Editorial Reviews - Amazon.com
George Szell's Beethoven Ninth is not the sort of cosmic display that Wilhelm Furtwängler and other members of the German "Romantic" school made of it, but taken on its own terms it's a lean and mean performance full of power and drama. The Cleveland Orchestra plays with its customary expertise and Szell caps the performance with a smoking rendition of the finale–great choral singing, and an irresistible forward momentum. A great performance. –David Hurwitz
Because Beethoven's symphonies have been played many different ways, from conventional modern versions with full-scale symphony orchestras to historically informed performances on period instruments, listeners should try several sets to get a clear idea of what suits them. Of the mainstream style of interpreting Beethoven, Otto Klemperer's approach is one of the most widely admired, and his EMI recordings of the nine symphonies have become legendary, representing the serious, rigorous, and clear-eyed treatment that he generally brought to classical music, but especially to these masterpieces…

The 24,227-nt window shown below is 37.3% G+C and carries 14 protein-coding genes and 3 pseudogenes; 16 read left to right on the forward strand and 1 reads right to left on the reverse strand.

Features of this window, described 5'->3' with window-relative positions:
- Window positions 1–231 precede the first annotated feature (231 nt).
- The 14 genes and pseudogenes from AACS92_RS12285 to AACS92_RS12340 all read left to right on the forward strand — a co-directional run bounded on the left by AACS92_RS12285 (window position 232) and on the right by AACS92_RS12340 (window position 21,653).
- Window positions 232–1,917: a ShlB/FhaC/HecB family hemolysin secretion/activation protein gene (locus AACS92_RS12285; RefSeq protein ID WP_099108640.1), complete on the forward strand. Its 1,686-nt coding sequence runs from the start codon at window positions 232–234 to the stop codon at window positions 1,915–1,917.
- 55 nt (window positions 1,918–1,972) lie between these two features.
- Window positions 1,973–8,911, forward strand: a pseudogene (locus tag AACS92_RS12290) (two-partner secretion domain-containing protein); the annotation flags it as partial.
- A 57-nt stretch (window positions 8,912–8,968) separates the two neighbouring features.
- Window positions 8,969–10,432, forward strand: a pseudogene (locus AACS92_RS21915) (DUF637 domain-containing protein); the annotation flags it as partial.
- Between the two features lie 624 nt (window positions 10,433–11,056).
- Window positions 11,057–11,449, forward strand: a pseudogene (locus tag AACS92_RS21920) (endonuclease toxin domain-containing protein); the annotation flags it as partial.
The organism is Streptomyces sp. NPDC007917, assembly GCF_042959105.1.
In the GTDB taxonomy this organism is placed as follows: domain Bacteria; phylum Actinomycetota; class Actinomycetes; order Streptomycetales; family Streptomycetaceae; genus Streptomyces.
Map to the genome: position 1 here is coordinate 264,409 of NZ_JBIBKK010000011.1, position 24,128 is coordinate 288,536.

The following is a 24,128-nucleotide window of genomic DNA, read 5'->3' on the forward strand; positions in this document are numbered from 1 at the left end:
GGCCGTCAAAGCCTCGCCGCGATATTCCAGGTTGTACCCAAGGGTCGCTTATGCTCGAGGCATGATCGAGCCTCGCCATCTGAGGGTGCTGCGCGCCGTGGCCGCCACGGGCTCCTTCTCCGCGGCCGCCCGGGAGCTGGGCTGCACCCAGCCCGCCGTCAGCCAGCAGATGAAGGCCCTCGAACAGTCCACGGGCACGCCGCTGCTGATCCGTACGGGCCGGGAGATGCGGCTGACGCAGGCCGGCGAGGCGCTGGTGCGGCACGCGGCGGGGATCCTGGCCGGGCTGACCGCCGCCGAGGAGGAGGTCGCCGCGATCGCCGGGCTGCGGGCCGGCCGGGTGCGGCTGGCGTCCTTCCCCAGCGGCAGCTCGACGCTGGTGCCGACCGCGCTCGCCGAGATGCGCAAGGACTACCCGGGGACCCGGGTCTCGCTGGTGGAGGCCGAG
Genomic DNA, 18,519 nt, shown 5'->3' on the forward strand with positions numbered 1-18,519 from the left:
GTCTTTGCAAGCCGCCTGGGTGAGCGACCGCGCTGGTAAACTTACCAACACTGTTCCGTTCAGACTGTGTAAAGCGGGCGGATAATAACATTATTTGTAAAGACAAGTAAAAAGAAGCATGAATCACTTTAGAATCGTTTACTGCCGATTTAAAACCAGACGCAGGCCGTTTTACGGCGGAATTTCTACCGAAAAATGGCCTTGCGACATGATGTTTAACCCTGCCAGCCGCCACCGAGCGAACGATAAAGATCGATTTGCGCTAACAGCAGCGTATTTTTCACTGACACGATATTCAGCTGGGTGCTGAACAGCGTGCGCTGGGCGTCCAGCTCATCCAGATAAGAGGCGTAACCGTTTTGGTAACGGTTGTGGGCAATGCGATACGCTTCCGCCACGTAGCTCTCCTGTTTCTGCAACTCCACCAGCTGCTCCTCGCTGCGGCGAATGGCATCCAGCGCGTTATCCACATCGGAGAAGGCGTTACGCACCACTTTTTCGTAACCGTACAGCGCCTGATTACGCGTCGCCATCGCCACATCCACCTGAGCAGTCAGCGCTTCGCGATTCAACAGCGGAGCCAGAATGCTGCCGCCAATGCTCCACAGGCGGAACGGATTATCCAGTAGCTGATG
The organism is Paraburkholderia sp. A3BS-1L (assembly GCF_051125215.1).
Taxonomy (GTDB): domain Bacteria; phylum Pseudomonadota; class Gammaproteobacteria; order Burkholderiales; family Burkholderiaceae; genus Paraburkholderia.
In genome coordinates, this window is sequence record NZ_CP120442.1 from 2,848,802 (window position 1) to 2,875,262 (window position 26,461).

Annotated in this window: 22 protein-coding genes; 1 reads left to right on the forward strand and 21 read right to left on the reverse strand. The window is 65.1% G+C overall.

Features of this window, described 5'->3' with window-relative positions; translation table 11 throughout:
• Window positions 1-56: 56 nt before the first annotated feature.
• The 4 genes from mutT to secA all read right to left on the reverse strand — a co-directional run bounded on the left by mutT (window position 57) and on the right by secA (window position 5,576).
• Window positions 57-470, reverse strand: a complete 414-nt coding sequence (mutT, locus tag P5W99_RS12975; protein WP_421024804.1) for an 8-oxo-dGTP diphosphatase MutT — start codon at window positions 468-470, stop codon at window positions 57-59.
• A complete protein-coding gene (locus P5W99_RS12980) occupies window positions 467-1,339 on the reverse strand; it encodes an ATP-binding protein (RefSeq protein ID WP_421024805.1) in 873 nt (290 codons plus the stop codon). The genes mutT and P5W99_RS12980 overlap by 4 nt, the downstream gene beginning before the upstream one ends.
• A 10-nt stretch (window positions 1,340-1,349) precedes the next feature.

As with many of the BBC Legends issues, it seems clear enough who the target audience is. Beechamites will want to acquire this recording as a matter of course, and for serious students of the Ninth, this is the only opportunity to hear it performed by one of the most fascinating conductors of the 20th Century. ’Nuff said. – FANFARE: Richard A. Kaplan
The Vienna Philharmonic is one of the world's leading recording orchestras. Ever since its very first recording of Beethoven's 6th Symphony under Franz Schalk in 1928, work in the studio has taken up a considerable part of its "free time", which is, on account of its duties at the Vienna State Opera, in any case very limited. There are not many major 20th-century conductors, many important works of the operatic and concert repertory, or indeed many important labels that do not figure in its large and comprehensive disco-graphy.